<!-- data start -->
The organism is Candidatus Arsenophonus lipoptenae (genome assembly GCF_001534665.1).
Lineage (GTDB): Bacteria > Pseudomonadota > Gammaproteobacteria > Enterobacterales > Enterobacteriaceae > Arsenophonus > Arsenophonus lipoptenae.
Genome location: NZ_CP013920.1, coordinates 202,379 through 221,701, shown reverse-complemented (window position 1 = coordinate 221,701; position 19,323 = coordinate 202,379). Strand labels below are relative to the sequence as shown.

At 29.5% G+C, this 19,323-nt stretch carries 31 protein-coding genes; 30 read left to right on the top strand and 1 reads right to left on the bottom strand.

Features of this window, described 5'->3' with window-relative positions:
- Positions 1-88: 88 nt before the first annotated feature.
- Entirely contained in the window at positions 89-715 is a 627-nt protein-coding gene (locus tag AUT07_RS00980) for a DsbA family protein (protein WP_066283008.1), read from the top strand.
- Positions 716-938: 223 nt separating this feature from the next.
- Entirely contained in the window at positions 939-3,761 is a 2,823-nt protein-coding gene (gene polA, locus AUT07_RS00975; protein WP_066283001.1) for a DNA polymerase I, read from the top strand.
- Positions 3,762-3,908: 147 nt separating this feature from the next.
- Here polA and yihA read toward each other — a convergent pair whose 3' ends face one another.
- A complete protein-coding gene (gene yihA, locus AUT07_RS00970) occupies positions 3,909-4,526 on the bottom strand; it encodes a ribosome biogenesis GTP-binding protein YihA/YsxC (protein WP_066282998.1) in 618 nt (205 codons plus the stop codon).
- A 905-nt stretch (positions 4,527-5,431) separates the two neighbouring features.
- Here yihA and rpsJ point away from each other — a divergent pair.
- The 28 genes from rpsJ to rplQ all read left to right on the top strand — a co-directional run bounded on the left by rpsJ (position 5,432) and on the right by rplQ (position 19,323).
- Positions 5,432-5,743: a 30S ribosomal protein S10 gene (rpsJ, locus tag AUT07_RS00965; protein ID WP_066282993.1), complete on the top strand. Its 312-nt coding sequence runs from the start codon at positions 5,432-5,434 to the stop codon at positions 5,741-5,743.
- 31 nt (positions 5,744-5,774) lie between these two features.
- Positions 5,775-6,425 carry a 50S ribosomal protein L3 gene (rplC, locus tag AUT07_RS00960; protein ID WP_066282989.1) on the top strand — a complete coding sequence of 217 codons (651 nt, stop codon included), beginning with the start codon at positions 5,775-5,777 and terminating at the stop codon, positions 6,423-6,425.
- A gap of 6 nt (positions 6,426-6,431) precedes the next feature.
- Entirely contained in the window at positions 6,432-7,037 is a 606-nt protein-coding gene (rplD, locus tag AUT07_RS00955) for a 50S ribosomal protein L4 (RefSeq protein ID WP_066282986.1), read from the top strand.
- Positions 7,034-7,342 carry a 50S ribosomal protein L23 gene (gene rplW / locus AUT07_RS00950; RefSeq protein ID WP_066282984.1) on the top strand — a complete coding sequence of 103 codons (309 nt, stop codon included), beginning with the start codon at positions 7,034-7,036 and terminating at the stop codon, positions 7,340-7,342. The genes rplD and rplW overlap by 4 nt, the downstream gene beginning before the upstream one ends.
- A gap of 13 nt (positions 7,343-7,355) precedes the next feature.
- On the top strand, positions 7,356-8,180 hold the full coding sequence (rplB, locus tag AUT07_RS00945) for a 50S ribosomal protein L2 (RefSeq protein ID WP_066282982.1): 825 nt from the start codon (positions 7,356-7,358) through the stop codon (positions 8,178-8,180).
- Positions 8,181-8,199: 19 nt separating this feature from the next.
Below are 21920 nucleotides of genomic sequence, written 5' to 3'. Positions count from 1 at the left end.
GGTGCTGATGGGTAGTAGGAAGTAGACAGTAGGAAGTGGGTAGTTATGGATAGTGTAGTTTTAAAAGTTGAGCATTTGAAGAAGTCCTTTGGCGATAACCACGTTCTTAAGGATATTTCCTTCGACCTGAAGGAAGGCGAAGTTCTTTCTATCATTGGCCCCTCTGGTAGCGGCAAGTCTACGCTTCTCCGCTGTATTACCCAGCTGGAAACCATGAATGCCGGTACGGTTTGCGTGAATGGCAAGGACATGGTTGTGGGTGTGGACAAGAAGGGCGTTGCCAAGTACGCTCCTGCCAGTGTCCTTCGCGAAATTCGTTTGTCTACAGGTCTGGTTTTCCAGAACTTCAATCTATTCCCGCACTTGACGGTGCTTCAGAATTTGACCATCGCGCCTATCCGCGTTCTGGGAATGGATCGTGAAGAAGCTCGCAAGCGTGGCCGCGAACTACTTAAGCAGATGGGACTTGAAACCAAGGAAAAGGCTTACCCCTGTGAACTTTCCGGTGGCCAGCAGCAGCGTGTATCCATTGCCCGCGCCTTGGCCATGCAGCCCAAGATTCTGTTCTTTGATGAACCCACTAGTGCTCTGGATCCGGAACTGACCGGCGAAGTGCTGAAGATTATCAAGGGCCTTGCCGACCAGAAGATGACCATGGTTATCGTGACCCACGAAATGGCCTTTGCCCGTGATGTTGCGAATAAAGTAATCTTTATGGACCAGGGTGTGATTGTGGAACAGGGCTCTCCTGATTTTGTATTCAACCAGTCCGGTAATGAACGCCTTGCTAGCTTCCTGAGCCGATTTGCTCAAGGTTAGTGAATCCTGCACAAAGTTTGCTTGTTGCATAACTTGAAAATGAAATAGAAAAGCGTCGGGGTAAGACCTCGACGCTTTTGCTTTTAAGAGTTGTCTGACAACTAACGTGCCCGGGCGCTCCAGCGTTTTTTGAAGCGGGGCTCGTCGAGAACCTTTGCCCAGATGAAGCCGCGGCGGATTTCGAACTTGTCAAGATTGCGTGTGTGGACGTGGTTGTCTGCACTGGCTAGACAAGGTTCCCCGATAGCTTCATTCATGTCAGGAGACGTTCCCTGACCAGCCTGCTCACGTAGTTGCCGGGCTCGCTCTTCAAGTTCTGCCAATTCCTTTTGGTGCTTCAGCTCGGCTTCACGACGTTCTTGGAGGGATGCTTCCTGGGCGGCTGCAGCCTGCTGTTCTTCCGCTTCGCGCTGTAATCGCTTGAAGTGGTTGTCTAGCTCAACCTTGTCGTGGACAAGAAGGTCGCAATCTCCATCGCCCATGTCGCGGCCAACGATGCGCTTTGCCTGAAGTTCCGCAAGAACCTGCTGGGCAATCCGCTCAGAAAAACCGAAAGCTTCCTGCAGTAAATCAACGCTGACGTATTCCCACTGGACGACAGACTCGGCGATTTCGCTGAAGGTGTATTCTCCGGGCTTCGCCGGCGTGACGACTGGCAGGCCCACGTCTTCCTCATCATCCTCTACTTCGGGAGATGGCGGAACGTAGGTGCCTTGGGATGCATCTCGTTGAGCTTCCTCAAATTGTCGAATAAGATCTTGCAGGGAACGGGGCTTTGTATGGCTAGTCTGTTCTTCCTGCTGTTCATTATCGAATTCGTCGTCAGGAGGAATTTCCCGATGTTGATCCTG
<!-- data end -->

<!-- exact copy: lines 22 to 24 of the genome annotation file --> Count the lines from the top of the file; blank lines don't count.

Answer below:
- A gap of 13 nt (positions 7,343-7,355) precedes the next feature.
- On the top strand, positions 7,356-8,180 hold the full coding sequence (rplB, locus tag AUT07_RS00945) for a 50S ribosomal protein L2 (RefSeq protein ID WP_066282982.1): 825 nt from the start codon (positions 7,356-7,358) through the stop codon (positions 8,178-8,180).
- Positions 8,181-8,199: 19 nt separating this feature from the next.